Little is known about how the dynamics of sexual abuse and disclosure are discussed in criminal court. We examined how attorneys ask child witnesses in sexual abuse cases (N = 72, 6-16 years of age) about their prior conversations, both with suspects and with disclosure recipients. Prosecutors' questions were more open-ended than defense attorneys, but most questions asked by either attorney were yes/no questions, and children tended to provide unelaborated responses. Prosecutors were more inclined to ask about children's prior conversations with suspects than defense attorneys, but focused on the immediate abuse rather than on grooming behavior or attempts to silence the victim. Prosecutors were also more inclined to ask about children's motives for disclosing or for failing to disclose than defense attorneys, but in most cases, failed to ask. Both types of attorney asked children about prior disclosures, although defense attorneys were more inclined to ask children to recall specific content in particular disclosures. On average, children were asked about five disclosure recipients, and denied disclosing some information in 93% of cases. Attorneys exhibited little sensitivity to the age of the child in selecting their questions. The implications of the results for improving the process by which abuse cases are tried in court are discussed.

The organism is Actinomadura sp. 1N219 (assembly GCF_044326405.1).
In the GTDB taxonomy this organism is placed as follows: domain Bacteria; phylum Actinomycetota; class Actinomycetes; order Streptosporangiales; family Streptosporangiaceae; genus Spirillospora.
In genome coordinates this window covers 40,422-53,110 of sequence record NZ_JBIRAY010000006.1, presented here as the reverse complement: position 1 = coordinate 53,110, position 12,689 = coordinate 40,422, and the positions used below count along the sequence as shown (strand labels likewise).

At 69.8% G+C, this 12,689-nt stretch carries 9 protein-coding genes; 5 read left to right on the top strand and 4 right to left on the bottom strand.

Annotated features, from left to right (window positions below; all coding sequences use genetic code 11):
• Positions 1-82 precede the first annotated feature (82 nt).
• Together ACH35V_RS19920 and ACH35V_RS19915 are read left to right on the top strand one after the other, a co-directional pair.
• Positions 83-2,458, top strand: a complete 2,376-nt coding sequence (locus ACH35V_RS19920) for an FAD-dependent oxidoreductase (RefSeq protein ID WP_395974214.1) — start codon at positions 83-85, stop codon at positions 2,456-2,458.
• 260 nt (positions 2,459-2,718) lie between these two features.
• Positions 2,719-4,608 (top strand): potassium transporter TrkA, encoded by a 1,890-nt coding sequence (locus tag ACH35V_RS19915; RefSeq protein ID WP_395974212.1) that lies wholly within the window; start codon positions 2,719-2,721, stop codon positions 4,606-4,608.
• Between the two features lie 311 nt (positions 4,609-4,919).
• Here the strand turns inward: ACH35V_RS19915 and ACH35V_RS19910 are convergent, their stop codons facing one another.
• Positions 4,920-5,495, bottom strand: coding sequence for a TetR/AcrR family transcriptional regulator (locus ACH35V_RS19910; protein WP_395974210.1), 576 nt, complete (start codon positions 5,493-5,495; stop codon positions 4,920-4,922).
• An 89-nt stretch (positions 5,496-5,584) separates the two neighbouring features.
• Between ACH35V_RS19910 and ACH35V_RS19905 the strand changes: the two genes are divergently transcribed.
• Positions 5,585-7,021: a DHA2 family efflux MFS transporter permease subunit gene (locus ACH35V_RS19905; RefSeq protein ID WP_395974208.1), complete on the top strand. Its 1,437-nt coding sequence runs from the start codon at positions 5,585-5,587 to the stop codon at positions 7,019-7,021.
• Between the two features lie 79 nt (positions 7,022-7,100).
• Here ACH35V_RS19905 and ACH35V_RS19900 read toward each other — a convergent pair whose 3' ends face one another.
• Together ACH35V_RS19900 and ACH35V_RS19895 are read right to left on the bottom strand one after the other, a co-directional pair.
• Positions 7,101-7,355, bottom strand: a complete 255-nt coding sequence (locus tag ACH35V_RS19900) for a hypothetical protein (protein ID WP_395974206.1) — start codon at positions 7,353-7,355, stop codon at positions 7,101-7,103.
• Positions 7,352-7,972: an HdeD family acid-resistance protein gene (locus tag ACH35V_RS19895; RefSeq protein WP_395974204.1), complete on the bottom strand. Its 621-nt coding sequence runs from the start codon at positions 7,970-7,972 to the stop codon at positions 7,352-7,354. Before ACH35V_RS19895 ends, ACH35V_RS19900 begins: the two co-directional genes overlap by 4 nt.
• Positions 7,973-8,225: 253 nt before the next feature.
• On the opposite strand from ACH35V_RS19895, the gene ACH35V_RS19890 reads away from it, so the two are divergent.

- Child sexual abuse
- Children's testimony
ASJC Scopus subject areas
- Social Psychology
- Sociology and Political Science